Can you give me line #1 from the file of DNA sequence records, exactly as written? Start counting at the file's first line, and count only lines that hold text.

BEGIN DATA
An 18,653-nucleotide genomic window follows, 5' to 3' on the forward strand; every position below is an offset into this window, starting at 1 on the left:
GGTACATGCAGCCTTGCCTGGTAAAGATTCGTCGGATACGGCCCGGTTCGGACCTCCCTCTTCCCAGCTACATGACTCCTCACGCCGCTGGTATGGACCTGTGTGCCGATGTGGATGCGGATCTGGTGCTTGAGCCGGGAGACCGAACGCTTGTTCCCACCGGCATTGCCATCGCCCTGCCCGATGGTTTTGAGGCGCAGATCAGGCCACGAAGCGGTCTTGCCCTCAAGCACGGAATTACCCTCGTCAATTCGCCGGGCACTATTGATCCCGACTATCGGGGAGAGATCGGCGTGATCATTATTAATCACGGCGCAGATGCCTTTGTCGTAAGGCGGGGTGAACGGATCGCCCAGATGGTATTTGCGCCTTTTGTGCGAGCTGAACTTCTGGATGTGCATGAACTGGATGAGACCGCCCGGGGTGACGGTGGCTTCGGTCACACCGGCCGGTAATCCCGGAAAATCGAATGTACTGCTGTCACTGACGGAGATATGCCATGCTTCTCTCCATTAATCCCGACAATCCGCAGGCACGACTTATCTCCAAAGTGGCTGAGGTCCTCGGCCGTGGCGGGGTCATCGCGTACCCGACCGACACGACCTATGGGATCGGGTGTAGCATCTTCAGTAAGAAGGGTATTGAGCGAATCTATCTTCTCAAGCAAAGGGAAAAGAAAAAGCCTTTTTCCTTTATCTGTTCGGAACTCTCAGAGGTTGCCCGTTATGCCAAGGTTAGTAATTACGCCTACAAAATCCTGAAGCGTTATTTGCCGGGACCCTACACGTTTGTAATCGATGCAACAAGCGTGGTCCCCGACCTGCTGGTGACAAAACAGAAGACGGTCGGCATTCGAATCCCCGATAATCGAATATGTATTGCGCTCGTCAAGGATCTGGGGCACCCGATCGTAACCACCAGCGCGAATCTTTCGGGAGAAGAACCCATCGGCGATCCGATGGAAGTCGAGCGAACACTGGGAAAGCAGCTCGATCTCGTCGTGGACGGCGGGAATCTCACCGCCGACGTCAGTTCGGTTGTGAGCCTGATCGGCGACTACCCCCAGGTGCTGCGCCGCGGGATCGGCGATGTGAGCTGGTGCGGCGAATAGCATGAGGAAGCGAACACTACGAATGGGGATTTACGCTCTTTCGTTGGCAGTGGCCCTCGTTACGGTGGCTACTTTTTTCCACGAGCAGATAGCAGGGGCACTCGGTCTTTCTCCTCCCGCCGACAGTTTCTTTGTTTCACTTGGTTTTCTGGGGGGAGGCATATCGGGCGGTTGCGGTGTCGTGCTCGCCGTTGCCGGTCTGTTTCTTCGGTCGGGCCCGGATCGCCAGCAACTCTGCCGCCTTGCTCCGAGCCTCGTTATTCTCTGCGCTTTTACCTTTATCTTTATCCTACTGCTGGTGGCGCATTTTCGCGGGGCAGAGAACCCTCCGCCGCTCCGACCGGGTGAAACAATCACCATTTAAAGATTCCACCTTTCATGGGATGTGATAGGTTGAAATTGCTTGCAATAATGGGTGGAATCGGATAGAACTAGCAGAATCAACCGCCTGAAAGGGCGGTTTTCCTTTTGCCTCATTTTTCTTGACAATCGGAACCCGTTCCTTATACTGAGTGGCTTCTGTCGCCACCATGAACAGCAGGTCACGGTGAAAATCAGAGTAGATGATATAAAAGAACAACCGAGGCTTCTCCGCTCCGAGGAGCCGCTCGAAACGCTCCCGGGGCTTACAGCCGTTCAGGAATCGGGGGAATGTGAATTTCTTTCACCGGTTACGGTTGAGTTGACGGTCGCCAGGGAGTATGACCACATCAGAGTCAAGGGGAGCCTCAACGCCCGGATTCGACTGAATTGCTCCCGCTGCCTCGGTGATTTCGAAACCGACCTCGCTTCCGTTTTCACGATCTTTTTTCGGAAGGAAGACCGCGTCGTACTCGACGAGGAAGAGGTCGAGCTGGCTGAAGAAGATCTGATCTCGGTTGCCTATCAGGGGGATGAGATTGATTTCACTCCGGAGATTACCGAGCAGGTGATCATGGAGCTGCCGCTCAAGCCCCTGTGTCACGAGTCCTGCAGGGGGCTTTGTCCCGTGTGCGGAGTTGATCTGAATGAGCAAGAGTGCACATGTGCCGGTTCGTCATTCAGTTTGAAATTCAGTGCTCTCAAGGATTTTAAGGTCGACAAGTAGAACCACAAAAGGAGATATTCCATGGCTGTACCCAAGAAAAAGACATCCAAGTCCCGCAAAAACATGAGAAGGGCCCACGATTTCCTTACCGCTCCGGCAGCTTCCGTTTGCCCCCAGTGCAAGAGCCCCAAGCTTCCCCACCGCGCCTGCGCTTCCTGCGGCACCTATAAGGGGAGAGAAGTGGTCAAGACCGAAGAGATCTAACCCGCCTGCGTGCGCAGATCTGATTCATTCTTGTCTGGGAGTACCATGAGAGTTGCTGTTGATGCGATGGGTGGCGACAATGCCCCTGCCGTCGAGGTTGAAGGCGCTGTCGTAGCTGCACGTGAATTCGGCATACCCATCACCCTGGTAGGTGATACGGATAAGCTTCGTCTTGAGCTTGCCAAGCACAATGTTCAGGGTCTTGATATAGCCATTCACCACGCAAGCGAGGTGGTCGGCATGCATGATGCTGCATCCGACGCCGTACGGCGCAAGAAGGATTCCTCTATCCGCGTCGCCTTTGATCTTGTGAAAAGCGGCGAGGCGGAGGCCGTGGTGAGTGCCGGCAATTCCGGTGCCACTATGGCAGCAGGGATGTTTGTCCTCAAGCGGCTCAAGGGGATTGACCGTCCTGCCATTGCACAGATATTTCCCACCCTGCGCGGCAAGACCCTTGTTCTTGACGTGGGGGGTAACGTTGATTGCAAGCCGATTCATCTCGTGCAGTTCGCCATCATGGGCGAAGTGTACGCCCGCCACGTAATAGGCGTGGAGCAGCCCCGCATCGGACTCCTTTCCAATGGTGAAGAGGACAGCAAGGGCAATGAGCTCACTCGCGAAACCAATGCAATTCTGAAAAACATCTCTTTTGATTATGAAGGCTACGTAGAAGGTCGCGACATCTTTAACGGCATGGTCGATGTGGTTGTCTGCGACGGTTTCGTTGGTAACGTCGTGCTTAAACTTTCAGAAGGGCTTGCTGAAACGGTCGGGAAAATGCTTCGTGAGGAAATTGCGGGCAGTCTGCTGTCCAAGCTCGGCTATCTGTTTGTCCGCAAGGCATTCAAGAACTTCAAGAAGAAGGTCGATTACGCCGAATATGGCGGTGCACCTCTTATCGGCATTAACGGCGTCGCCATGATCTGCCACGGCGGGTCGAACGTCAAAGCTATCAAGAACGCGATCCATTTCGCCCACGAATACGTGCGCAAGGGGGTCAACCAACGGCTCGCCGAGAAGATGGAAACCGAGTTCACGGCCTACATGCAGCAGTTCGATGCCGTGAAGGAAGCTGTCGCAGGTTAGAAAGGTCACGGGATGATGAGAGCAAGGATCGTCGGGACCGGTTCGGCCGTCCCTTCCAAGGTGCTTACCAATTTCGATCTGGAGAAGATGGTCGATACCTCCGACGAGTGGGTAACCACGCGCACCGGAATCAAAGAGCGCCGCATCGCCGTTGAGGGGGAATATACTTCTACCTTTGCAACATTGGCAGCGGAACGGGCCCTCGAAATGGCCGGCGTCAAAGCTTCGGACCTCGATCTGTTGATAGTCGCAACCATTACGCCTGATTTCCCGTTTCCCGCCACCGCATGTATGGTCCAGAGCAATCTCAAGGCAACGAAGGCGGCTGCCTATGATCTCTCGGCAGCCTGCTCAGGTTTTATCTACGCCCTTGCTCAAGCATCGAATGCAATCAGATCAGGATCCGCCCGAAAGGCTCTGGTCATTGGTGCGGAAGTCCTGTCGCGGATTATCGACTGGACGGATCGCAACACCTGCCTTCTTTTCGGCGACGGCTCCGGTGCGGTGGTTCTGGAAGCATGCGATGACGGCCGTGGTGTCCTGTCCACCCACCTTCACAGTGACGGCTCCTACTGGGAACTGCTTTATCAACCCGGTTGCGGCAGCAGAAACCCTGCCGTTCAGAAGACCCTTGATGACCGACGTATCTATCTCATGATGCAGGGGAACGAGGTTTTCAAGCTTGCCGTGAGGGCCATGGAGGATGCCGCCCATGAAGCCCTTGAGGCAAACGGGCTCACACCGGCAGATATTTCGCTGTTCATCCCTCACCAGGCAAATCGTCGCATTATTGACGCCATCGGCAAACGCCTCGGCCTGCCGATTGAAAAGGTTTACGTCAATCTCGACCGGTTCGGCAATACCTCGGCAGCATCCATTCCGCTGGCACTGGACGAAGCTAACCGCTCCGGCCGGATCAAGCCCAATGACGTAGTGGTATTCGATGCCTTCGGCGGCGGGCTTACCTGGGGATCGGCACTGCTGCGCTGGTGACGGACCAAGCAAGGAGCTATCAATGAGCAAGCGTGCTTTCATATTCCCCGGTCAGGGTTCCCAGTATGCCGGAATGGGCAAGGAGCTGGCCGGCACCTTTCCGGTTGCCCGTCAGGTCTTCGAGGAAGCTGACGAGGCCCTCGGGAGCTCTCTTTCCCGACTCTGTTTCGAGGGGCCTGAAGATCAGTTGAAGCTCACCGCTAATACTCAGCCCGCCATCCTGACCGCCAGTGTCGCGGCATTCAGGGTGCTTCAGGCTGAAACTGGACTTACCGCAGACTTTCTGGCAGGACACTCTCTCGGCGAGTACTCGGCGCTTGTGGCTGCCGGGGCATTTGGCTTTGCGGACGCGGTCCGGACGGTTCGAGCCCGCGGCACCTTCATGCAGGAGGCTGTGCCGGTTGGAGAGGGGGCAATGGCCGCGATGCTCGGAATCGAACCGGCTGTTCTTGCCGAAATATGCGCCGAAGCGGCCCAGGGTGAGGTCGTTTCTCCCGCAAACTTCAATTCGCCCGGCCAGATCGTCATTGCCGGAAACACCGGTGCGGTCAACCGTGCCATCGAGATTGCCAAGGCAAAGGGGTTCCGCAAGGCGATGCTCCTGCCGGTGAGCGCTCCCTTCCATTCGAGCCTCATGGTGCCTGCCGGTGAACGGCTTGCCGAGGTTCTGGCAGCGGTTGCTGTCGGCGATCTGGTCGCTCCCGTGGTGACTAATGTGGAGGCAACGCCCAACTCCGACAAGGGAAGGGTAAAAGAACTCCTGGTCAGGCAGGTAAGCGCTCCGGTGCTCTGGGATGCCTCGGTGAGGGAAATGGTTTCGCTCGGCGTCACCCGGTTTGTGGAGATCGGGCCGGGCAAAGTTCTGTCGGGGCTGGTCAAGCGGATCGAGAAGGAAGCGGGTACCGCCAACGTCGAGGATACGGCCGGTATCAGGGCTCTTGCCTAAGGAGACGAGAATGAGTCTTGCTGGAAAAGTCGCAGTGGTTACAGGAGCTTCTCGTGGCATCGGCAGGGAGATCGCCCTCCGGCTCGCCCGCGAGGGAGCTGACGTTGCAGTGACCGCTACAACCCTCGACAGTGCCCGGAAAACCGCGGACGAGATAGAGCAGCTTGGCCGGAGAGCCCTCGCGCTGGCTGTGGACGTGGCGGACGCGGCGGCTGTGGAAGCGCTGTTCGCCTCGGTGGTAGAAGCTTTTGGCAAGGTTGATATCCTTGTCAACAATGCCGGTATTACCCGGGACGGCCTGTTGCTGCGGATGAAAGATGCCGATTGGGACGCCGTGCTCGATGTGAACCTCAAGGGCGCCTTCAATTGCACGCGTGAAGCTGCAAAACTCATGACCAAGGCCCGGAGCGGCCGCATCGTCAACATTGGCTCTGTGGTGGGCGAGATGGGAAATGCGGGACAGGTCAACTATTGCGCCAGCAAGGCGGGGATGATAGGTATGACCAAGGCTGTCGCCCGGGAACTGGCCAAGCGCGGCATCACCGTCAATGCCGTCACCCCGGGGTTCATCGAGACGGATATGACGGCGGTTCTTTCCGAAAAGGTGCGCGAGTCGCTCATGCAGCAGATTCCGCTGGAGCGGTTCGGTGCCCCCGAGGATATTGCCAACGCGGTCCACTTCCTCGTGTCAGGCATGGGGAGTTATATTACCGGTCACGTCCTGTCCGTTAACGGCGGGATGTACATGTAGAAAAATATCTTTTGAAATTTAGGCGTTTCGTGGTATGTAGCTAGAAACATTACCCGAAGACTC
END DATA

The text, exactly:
An 18,653-nucleotide genomic window follows, 5' to 3' on the forward strand; every position below is an offset into this window, starting at 1 on the left: